The winners: the antipasto of juicy shrimp, Fresno chiles, melon, red onion, and lime ($12) is a candidate for the next party dish I want to make, and the pizza with house-made fennel sausage, cream, red onion, scallion and a dusting of pungent fennel pollen that almost smelled like curry ($15) was bomb-diggity. The crust was really unique--so crispy and puffy and savory, and the sausage was super juicy. Next trip: I am hitting the Osteria next door so I can check out the famed mozzarella bar. But I did get to taste some bufala mozz on my friend's pizza with speck and olive tapenade ($18)--creamy and tangy, but a little dry as a pizza. Dag, I can't believe I didn't order a pizza with red sauce. Next time! Oh, and service was really friendly, and the wine list had plenty of Italian charmers to choose from (yay, vino al quartino!).

Pizzeria Mozza
641 North Highland Ave.
Cross: Melrose Ave.
Los Angeles, CA

Michael Mina's ~XIV~ had just opened the day before I got into town, so I thought I'd check it out for a quick bite and a drink before my evening kicked off. There was an absolute fleet of staff, a veritable squadron standing guard in the Philippe Starck-designed box, but it still took over 20 minutes to get served my $13 cocktail, so I bailed on a bite because there wasn't going to be enough time at that rate. Even my friend's Pernod, not a cocktail, mind you, took 15 minutes to arrive at the table. It was the day after opening, I understand, but jeez, dinner service had barely even started, so what were the 50-plus people inside doing? Anyway. The bigger question: what on earth was I doing on the Strip to begin with? tablehopper, get your butt back east!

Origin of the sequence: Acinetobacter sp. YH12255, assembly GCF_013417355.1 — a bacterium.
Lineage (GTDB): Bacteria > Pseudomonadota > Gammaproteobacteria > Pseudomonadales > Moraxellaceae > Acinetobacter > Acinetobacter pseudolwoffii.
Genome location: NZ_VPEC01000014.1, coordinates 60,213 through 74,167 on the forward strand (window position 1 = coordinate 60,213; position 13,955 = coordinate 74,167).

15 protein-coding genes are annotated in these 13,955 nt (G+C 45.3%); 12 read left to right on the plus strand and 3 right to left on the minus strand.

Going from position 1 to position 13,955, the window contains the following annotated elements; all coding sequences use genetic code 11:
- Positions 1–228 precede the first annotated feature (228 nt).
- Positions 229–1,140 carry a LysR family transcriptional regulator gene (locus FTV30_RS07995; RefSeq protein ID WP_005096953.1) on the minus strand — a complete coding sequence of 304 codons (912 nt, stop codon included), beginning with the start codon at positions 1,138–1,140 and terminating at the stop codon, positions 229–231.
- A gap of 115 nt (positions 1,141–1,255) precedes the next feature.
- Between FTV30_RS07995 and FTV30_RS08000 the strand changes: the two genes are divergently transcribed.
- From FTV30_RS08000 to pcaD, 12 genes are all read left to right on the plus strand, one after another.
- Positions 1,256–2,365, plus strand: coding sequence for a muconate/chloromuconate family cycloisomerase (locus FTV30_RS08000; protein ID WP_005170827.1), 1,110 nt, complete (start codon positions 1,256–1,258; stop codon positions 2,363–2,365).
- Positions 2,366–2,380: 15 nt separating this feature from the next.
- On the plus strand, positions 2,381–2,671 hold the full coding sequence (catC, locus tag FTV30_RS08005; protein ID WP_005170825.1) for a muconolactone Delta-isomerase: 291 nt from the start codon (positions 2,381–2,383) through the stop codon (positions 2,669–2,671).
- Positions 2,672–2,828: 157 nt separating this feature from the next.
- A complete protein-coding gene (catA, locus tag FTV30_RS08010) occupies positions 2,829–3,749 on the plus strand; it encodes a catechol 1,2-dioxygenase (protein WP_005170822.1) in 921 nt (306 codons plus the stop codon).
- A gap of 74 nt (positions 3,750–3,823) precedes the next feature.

8117 Sunset Blvd.
Cross: Crescent Heights Blvd.
Los Angeles, CA

A few folks had recommended ~THE HUNGRY CAT~ to me. Seemed like a no brainer, considering my penchant for meows. I'm not fazed by the L.A. phenomenon of restaurants, many of them interesting and fantastic, being tucked in mini malls and shopping centers, and this restaurant was no exception, with its location next to a Border's. Drinks were quite good, like the hot tamale with Reposado Tequila, lime, orange, and Fresno chili simple syrup (a whopping $13), but I really wish our table had been inside, noise be damned. The outside patio was like dining in a dungeon--I couldn't see my food, and the lone tea light on the table was not cutting it. What was this, the 1500s?

There was a bunch of East coast-style fresh seafood on the menu, but I saw no need to blow a bunch of cash on flown-in fish I could get in SF. The smoked trout and bacon terrine ($14) sported an awesome flavor combo (well, I thought so, my friend gifted me his portion), while the chorizo-stuffed squid ($23) didn't live up to my hopes (the squid was rubbery, and the grits were like lumps of sticky Malt-O-Meal). The Spanish mackerel on toast ($14) was delish with the slow-roasted tomatoes, but why not three pieces of toast for the three pieces of mackerel? It was all on one slice, which made it a mess to eat. I'd probably eat lunch here once in a while if I worked nearby, like my friend does, but it didn't merit the primetime Friday night reservation I hoped it would. And since it was so damned dark, all I can share is a pic of the women's bathroom door art. Pfffft.

The Hungry Cat
1535 Vine St.
Cross: Sunset Blvd.
Los Angeles, CA 90028